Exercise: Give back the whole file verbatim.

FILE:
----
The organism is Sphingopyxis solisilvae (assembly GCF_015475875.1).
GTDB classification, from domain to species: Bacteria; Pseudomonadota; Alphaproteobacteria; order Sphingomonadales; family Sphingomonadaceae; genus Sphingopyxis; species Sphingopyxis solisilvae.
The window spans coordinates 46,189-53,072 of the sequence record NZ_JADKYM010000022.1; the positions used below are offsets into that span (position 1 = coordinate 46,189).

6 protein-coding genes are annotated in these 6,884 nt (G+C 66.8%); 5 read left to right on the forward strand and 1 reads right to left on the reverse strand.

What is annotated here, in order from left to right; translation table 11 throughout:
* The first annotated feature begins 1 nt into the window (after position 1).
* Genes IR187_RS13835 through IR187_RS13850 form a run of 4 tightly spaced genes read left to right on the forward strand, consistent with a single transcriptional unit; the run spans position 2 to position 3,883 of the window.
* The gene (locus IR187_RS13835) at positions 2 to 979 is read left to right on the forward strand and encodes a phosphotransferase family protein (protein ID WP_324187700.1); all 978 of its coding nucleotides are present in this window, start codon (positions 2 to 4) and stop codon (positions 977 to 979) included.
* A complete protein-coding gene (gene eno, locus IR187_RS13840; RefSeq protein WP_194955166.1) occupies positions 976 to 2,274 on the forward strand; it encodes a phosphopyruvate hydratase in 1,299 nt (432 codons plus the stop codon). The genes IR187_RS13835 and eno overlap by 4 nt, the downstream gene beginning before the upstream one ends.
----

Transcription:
The organism is Sphingopyxis solisilvae (assembly GCF_015475875.1).
GTDB classification, from domain to species: Bacteria; Pseudomonadota; Alphaproteobacteria; order Sphingomonadales; family Sphingomonadaceae; genus Sphingopyxis; species Sphingopyxis solisilvae.
The window spans coordinates 46,189-53,072 of the sequence record NZ_JADKYM010000022.1; the positions used below are offsets into that span (position 1 = coordinate 46,189).

6 protein-coding genes are annotated in these 6,884 nt (G+C 66.8%); 5 read left to right on the forward strand and 1 reads right to left on the reverse strand.

What is annotated here, in order from left to right; translation table 11 throughout:
* The first annotated feature begins 1 nt into the window (after position 1).
* Genes IR187_RS13835 through IR187_RS13850 form a run of 4 tightly spaced genes read left to right on the forward strand, consistent with a single transcriptional unit; the run spans position 2 to position 3,883 of the window.
* The gene (locus IR187_RS13835) at positions 2 to 979 is read left to right on the forward strand and encodes a phosphotransferase family protein (protein ID WP_324187700.1); all 978 of its coding nucleotides are present in this window, start codon (positions 2 to 4) and stop codon (positions 977 to 979) included.
* A complete protein-coding gene (gene eno, locus IR187_RS13840; RefSeq protein WP_194955166.1) occupies positions 976 to 2,274 on the forward strand; it encodes a phosphopyruvate hydratase in 1,299 nt (432 codons plus the stop codon). The genes IR187_RS13835 and eno overlap by 4 nt, the downstream gene beginning before the upstream one ends.